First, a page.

Now serving sea monsters.

That’s the message from members of the fishing industry, environmentalists and regulators who are trying to persuade U.S. consumers to eat more of a particularly weird-looking creature from the deep – monkfish.

Monkfish have been commercially fished for years, but recent analyses by the federal government show the monster-like bottom dweller can withstand more fishing pressure. However, U.S. fishermen often fall short of their quota for the fish.

A lack of reliable markets for the fish and convoluted fishing regulations make it difficult to catch the full quota, fishermen said. Nevertheless, the U.S. government is upping harvesters’ limits for monkfish for the next three years.

This . . .

Can become this  . . .

Monkfish Cheek with Dulse-Shiitake Emulsion, Seared Shiitakes, Spinach, and Sunchokes. Philip Guerette Photography

Some New England fishermen switched to targeting monkfish in recent decades when traditional species such as cod began to decline, said Jan Margeson, a Chatham, Massachusetts, fisherman who made such a switch himself. He said the availability of monkfish represents an opportunity for the industry.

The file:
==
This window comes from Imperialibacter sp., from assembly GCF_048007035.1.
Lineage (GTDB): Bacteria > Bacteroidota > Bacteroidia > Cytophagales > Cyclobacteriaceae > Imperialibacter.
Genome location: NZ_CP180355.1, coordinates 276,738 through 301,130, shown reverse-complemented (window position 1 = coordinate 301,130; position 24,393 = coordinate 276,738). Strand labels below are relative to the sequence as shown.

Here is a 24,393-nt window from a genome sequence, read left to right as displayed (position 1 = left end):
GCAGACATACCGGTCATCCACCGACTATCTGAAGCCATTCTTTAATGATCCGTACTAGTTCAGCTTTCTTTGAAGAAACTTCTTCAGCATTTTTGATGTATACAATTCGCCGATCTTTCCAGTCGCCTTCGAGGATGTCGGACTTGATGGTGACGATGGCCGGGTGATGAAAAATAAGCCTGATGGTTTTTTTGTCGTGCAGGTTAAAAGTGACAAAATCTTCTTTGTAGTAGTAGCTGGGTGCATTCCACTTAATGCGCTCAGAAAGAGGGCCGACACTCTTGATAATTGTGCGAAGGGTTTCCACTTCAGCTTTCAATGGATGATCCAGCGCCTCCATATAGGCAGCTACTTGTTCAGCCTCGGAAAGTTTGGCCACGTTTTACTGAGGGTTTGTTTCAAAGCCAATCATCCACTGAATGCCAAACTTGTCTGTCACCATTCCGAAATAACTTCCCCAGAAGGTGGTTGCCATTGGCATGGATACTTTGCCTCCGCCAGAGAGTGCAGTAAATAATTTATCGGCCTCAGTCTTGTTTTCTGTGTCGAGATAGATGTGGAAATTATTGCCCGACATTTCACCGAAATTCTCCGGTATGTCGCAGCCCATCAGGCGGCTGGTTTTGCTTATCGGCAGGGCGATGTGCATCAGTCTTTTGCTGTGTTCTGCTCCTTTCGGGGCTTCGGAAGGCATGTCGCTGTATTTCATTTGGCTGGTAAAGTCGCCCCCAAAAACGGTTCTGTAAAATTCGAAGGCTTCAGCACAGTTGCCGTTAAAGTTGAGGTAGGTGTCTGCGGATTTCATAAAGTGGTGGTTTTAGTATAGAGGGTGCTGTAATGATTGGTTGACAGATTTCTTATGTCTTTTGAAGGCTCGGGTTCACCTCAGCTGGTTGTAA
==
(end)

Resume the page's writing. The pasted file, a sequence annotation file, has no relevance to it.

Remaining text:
“It is healthy. We can’t even catch the quota,” he said.

Monkfish, also known as goosefish, are predatory fish that camouflage themselves on the ocean bottom and can grow to be about 5 feet long with a gaping maw and uneven, jagged teeth.

But proponents often say the taste and texture of its flesh is similar to lobster. And monkfish, which is often sold as a whole fish or as steaks of tail meat, frequently is more affordable than some other kinds of domestic seafood.

Tails typically sell for about $7 per pound at New England fish markets where popular items such as lobsters and flounder sell for $10 per pound or more.

The fish is brought to shore from Maine to North Carolina, with most coming to land in Massachusetts.